We know that Ignacio Corsini was raised between Almagro and the province of Buenos Aires but the truth is that this criollo singer was born in Sicily, even though his family name was of a northern Italian origin.
In order of not exhausting the reader we shall merely remember that the following were direct descendants of Italians: the brothers Julio and Francisco De Caro, Armando and Enrique Santos Discépolo, Vicente Greco, Ernesto Ponzio, Pascual Contursi, Roberto Firpo, Juan Maglio (Pacho), Francisco Canaro, Francisco Lomuto, Carlos Di Sarli, Juan D'Arienzo, Astor Piazzolla, Pedro Maffia, just to name some at random.
Besides the nearness of a familiar birth in the Italian peninsula, Italian blood floods the history of tango. The mere mention of the family names confirms the judgment: Francini, Pugliese, Manzione Prestera (Homero Manzi’s family name), Biagi, Ruggiero, De Angelis, D’Agostino, and a long etc.
There are numerous tango lyrics inspired by the Italian immigrant and his world. Let us read some of them:
Con el codo en la mesa mugrienta
y la vista clavada en el suelo,
piensa el tano Domingo Polenta
en el drama de su inmigración.
Y en la sucia cantina que canta
la nostalgia del viejo paese
desafina su ronca garganta
ya curtida de vino carlón.
The lines belong to Nicolás Olivari and are from his tango “La violeta” written in 1930. In it the drama is about that «he was imprisoned in the belly of a ship». The poet goes on saying:
Canzoneta de pago lejano
que idealiza la sucia taberna
y que brilla en los ojos del tano
con la perla de algún lagrimón...
La aprendió cuando vino con otros
encerrado en la panza de un buque,
y es con ella, metiendo batuque,
que consuela su desilusión.
LTango as well talked about the issue concerning social climbing and the wish of the immigrant that his son becomes a professional. In 1930 a number about this was released and later recorded by Carlos Gardel. The number written by Guillermo Del Ciancio is entitled “Giuseppe el zapatero” and describes it in lines that scarcely honors tango poetry but that represents a testimony of the epoch:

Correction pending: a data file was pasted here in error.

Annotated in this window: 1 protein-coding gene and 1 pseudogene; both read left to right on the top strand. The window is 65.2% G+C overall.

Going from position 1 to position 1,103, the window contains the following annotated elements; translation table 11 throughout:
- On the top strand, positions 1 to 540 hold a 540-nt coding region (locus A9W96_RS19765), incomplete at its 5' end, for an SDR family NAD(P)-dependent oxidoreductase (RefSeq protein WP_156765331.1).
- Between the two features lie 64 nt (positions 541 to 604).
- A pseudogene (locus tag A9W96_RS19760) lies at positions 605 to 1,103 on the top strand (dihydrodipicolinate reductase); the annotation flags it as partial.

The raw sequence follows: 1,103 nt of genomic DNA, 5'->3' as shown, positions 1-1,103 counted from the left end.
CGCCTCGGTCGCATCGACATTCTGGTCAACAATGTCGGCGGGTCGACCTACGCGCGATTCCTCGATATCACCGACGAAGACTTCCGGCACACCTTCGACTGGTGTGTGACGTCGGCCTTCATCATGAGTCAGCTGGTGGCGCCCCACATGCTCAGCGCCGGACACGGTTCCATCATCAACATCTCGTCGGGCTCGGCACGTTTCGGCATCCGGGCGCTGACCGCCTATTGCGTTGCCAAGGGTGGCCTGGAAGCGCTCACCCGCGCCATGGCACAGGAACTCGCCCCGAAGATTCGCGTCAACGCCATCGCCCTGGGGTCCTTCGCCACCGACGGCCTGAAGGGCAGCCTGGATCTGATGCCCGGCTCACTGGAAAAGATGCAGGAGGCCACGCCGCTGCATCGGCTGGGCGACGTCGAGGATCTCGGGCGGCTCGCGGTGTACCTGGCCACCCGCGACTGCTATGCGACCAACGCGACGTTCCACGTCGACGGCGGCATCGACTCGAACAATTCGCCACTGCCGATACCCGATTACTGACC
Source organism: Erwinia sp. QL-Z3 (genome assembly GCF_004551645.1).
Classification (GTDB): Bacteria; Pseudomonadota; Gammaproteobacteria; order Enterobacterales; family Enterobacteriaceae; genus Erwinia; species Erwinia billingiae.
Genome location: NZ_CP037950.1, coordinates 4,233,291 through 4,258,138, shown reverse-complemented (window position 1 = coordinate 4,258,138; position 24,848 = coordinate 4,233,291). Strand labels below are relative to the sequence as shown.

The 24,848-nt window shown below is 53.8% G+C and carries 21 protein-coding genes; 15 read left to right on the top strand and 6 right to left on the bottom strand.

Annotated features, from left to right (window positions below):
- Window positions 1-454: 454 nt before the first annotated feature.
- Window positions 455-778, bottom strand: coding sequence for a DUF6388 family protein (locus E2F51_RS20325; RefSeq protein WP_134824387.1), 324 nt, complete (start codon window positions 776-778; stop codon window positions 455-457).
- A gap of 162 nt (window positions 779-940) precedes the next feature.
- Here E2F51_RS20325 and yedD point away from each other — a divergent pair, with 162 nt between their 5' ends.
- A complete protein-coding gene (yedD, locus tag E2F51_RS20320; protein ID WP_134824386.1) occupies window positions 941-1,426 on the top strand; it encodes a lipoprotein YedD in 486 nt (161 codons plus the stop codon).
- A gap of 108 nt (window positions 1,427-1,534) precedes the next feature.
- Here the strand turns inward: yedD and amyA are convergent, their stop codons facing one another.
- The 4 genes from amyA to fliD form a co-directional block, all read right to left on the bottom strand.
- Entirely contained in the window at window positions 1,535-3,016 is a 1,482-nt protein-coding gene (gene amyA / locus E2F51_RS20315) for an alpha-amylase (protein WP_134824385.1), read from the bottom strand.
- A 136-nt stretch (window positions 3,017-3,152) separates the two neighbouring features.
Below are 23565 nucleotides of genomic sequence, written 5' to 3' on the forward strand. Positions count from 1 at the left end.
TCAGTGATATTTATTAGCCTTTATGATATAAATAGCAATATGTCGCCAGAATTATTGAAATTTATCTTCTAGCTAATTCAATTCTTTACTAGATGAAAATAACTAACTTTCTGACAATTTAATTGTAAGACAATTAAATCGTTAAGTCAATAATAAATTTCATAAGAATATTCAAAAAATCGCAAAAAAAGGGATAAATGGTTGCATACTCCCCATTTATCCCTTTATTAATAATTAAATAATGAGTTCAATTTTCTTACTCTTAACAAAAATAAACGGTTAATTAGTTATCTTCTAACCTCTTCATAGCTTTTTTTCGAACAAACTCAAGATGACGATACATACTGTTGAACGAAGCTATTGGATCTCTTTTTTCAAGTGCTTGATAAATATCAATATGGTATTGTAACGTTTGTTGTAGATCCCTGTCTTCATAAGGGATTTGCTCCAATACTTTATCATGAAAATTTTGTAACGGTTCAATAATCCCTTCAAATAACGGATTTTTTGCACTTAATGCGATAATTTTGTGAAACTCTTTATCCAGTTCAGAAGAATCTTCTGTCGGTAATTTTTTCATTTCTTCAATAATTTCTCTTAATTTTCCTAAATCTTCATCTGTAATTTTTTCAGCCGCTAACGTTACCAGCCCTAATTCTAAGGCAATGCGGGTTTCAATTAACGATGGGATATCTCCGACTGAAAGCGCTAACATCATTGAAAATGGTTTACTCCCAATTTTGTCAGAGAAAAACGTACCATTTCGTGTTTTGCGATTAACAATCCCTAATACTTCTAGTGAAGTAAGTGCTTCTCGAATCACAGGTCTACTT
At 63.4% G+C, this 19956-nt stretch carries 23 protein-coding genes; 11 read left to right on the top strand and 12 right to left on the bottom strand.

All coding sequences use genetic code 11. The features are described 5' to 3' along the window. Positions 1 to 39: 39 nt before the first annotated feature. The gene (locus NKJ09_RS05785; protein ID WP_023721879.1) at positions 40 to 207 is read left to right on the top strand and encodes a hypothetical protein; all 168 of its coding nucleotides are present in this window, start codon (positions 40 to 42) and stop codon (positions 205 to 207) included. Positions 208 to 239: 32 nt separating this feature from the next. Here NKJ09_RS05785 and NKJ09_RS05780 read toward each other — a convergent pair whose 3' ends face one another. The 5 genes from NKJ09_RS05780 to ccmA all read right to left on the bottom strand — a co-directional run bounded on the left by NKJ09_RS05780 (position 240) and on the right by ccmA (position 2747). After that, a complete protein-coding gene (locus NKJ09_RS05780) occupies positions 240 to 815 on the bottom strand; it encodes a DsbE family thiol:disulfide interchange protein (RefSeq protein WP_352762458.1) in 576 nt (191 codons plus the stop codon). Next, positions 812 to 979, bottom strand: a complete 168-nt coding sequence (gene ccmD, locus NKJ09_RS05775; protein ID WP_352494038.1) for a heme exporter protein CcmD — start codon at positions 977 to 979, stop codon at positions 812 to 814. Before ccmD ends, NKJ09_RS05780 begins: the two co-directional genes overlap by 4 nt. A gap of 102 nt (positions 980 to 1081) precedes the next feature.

E tique, tuque, taque,
se pasa todo el día
Giuseppe el zapatero,
masticando el toscano
y haciendo economía,
pues quiere que su hijo
estudie de doctor.
The place that the «tano» found to think over his pains was the «cafetín» (cheap cafe), that sordid and gray venue which a large number of pieces allude to.
Cátulo Castillo, for example, in his tango “La cantina” placed the music of a tarantella that made the people on the boat be happy, but it made his tango profoundly sad:
Se ha dormido entre jarcias la luna,
llora un tango su verso tristón,
y entre un poco de viento y espuma
llega el eco fatal de tu voz.
Tarantela del barco italiano
la cantina se ha puesto feliz,
pero siento que llora lejano
tu recuerdo vestido de gris.
His dad, José González Castillo, in 1926 had recalled in “Aquella cantina de la ribera” the misfortune of a lost love beyond the ocean:
Pero hay en las noches de aquella cantina
como un pincelazo de azul en el gris,
la alegre figura de una ragazzina
más breve y ardiente que el ron y que el gin.
In the lyrics of the great Homero Expósito in 1947 returns the poetical image of a ship, the lyricism of the smothering pain of the past and distance. Memories of a man that drowns his heartaches in the vapor of alcohol in a... “Cafetín” (1947):
Bajo el gris
de la luna madura
se pierde la oscura
figura de un barco.
Y al matiz
de un farol escarlata
las aguas del Plata
parecen un charco.
la de estar de este lado
sabiendo que enfrente
nos llama el pasado!...
en tu vaso de vino
disuelvo el destino
que olvido por ti...
In sum, from the beginnings of tango Italian immigrants and their descendants had an important presence. Their problems, the exclusion that made them victims, their anguishes, their failures were expressed by poetry and music.
In Ernesto Sabato’s words, to tell to what extent criollos went Italian or Italians went native is not easy and turns out an impossible task.
They sang about the nostalgia for the faraway fatherland, of the lost chilhood. They sang about the pain for the estranged love, about that which was gone forever.
Tango, like many other cultural, social and political expressions of our country, is greatly indebted to our Italic ancestors.